I have not tried wearing a tinfoil hat, but I'm running out of better ideas.

Any suggestions for what else could be causing my doorway to be an absolute barrier to wifi — sometimes? It's not the door, it's the doorway. Is there something that the contractors might have put around the door frame, inside the walls, that would block so much of the wifi? And if so, why? And what could be turning it on and off?
posted by Capri to Technology (18 answers total) 5 users marked this as a favorite
Does the bedroom have plaster walls? Are major pipes or a chimney between the bedroom and the wifi?
posted by zippy at 12:49 AM on February 8, 2017

Did you connect the Airport to your home network by ethernet cable, or was it just acting in wifi repeater mode? Because if the latter, it’s going to suffer from the same problem that your laptop does. If you want to guarantee a decent wifi signal you need a wired access point in your bedroom.

As to why this is happening: You might have chicken wire in the walls, turning your bedroom into a Faraday cage? Combine with an occasional electrical fault that spat out broadband radio noise & that would fit the symptoms.
posted by pharm at 1:22 AM on February 8, 2017 [7 favorites]

You did not request an alternative, but I suggest a Powerline Adapter. This uses the electrical grid in your home to allow you to connect via ethernet or to plug in another router within the bedroom. It works.
posted by yclipse at 4:36 AM on February 8, 2017 [1 favorite]

You might be able to track it better using an app like wifi analyzer on your phone, which will give instant signal strength updates as you walk around.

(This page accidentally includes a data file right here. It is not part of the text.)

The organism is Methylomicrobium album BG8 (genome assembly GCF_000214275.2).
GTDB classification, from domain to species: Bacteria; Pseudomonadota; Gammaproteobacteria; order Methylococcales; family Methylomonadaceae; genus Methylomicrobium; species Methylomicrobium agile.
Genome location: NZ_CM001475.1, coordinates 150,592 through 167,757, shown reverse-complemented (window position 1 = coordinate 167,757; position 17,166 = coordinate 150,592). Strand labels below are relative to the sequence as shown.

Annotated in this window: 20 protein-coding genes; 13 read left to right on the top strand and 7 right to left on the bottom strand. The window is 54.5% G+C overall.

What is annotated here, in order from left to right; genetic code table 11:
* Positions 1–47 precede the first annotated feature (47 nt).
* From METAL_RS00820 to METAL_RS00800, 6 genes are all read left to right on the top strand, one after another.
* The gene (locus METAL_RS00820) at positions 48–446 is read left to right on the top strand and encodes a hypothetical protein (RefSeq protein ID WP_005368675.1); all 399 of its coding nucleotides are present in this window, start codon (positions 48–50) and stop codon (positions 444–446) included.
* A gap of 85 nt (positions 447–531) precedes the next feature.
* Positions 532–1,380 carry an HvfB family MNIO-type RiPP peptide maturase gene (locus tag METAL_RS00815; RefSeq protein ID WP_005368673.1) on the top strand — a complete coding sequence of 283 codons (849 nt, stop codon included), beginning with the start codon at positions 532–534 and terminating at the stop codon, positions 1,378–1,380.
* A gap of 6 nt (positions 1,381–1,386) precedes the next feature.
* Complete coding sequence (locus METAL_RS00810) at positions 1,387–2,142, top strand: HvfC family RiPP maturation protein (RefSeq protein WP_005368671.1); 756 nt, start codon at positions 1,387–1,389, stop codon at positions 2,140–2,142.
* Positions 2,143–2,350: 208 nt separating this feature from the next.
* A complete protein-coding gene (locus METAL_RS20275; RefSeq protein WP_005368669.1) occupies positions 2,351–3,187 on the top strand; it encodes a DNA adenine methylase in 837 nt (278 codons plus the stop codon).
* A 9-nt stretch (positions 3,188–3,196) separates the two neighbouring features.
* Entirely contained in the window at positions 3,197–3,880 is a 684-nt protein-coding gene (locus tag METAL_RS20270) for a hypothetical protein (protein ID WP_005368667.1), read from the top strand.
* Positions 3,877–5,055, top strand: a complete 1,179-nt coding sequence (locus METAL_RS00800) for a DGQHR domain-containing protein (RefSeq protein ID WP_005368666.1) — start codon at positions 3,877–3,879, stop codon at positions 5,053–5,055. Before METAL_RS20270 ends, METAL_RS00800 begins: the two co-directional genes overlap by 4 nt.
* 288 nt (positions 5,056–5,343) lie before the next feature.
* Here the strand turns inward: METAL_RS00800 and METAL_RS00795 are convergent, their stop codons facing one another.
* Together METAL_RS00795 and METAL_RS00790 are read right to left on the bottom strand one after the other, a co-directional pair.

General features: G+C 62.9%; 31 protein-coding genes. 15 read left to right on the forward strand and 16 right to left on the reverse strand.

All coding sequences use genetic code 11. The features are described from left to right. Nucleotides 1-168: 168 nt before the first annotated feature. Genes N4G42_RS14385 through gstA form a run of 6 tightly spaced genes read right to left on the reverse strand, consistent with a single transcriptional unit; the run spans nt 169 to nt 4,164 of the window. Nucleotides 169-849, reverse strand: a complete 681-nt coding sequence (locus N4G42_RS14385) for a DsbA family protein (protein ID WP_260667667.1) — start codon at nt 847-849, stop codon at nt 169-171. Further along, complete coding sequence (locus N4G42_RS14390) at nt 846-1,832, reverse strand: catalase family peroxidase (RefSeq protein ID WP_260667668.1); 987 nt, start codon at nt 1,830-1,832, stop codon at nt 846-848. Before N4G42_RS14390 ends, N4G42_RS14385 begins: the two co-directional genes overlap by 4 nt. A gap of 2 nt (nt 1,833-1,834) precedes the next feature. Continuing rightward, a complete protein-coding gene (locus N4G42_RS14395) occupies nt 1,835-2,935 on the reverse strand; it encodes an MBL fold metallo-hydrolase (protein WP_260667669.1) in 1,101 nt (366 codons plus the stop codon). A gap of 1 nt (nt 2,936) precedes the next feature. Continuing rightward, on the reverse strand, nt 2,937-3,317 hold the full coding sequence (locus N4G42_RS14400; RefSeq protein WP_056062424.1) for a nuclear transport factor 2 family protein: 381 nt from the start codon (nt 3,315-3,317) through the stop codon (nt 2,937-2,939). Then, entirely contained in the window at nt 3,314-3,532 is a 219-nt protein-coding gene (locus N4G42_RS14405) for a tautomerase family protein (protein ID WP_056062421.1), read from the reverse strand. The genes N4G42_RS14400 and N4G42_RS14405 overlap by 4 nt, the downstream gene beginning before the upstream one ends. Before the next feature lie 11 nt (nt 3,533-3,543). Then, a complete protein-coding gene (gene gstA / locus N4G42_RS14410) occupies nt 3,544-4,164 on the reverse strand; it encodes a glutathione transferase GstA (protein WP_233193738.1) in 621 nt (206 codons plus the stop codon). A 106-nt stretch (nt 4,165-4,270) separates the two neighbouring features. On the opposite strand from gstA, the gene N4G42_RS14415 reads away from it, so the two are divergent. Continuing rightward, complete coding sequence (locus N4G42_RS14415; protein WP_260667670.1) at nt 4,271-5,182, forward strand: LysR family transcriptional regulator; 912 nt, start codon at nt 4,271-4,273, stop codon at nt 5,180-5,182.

posted by scodger at 5:26 AM on February 8, 2017 [4 favorites]

I like scodger's idea of doing some detective work with a different device. It would at least confirm if the problem is unique to the laptop or not.

If not too inconvenient, I would experiment by putting the Airport outside the bedroom door with a clear view to the laptop inside. One would expect that to work OK, so if it doesn't then you know the ordinary sort of explanation is going to fly.

I'm not a tech guy, but I did work in an office that was networked via wifi instead of ethernet. Our IT guys discovered that the modem would drop to the speed of the lowest speed device it was connected to.

So far, I'm leaning to the "metal in the wall" explanation.
posted by SemiSalt at 6:19 AM on February 8, 2017

Metal in the wall is a good idea - it could be metal lath like this, which was used before drywall / sheetrock became ubiquitous. Your whole room could be a Faraday cage!
posted by Quietgal at 6:32 AM on February 8, 2017 [1 favorite]

To those focusing on metal lath: the OP mentions the house was built in 2000. You can still buy metal lath for plastering as Quietgal's link indicated, but it would be unusual to have it only in that one wall and not elsewhere in the house.
posted by beagle at 7:41 AM on February 8, 2017 [1 favorite]

I didn't see you mention changing the wifi channel on the network. Perhaps your channel is matching with the neighboring networks at that particular point?